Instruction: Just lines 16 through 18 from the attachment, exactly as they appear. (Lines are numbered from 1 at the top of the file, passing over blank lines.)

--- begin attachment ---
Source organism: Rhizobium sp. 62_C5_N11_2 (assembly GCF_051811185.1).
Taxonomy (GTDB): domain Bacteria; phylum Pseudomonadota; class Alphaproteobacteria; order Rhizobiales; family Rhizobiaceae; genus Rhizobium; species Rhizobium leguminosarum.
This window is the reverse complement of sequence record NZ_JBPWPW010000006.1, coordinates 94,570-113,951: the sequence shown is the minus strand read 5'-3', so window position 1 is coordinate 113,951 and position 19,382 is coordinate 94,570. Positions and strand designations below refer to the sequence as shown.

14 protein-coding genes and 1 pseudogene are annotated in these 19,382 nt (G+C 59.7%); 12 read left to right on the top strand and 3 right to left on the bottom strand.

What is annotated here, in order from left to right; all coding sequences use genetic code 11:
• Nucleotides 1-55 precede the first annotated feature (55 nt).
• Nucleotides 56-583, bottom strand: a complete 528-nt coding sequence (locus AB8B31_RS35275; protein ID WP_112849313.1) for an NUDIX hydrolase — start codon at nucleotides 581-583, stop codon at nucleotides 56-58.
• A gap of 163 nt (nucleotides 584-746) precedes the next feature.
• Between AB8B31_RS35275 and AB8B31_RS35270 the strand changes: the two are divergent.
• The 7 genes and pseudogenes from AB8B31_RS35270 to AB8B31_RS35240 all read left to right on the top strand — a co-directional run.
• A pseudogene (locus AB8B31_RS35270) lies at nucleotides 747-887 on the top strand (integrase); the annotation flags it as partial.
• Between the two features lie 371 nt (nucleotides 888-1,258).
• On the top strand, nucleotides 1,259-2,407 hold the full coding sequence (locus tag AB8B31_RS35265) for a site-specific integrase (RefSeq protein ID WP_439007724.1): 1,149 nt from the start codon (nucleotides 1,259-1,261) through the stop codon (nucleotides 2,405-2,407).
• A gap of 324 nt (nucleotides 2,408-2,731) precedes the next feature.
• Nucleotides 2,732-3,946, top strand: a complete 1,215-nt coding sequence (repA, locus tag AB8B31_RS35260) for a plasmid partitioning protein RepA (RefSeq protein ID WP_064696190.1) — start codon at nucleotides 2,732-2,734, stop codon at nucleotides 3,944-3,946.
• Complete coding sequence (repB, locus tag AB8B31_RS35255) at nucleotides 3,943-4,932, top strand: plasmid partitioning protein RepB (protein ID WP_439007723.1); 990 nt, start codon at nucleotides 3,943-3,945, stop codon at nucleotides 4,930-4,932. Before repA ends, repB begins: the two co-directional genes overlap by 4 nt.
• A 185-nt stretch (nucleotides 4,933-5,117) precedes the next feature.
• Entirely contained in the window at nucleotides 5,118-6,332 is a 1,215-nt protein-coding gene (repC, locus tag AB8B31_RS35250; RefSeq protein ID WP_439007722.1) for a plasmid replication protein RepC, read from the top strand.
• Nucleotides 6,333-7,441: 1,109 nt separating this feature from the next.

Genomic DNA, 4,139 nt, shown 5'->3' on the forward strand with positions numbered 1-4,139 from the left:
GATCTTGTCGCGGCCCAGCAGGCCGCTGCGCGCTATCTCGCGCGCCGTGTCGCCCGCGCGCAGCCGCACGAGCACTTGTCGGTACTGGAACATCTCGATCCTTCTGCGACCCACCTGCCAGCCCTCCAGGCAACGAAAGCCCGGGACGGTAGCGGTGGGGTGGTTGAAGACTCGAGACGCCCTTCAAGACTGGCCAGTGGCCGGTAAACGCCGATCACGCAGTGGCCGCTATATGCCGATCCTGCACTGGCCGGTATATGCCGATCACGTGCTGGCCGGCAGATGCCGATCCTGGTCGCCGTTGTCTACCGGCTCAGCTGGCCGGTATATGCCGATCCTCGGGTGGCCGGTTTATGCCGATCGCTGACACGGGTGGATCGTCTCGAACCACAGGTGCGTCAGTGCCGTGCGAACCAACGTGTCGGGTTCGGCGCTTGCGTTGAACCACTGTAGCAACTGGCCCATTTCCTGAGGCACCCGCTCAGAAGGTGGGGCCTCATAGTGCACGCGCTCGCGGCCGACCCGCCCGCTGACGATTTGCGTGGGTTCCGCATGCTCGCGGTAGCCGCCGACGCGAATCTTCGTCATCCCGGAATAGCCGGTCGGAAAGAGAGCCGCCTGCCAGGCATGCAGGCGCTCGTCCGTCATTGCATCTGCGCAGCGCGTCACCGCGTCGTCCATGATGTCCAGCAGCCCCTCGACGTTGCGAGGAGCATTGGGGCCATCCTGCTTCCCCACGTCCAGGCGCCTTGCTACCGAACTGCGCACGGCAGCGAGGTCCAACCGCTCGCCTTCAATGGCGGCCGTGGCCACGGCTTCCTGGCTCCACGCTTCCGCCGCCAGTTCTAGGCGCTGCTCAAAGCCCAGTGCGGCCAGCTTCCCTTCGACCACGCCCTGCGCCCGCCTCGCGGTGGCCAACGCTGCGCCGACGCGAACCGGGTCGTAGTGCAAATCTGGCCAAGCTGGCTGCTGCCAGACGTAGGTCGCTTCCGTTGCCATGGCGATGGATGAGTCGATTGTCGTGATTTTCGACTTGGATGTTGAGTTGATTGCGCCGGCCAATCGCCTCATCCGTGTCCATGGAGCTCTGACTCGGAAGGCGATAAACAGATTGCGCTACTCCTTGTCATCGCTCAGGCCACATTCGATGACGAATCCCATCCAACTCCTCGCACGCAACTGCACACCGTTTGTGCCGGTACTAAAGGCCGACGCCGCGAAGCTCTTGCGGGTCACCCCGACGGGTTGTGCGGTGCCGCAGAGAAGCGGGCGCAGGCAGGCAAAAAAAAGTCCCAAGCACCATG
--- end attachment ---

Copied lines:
• Complete coding sequence (repB, locus tag AB8B31_RS35255) at nucleotides 3,943-4,932, top strand: plasmid partitioning protein RepB (protein ID WP_439007723.1); 990 nt, start codon at nucleotides 3,943-3,945, stop codon at nucleotides 4,930-4,932. Before repA ends, repB begins: the two co-directional genes overlap by 4 nt.
• A 185-nt stretch (nucleotides 4,933-5,117) precedes the next feature.
• Entirely contained in the window at nucleotides 5,118-6,332 is a 1,215-nt protein-coding gene (repC, locus tag AB8B31_RS35250; RefSeq protein ID WP_439007722.1) for a plasmid replication protein RepC, read from the top strand.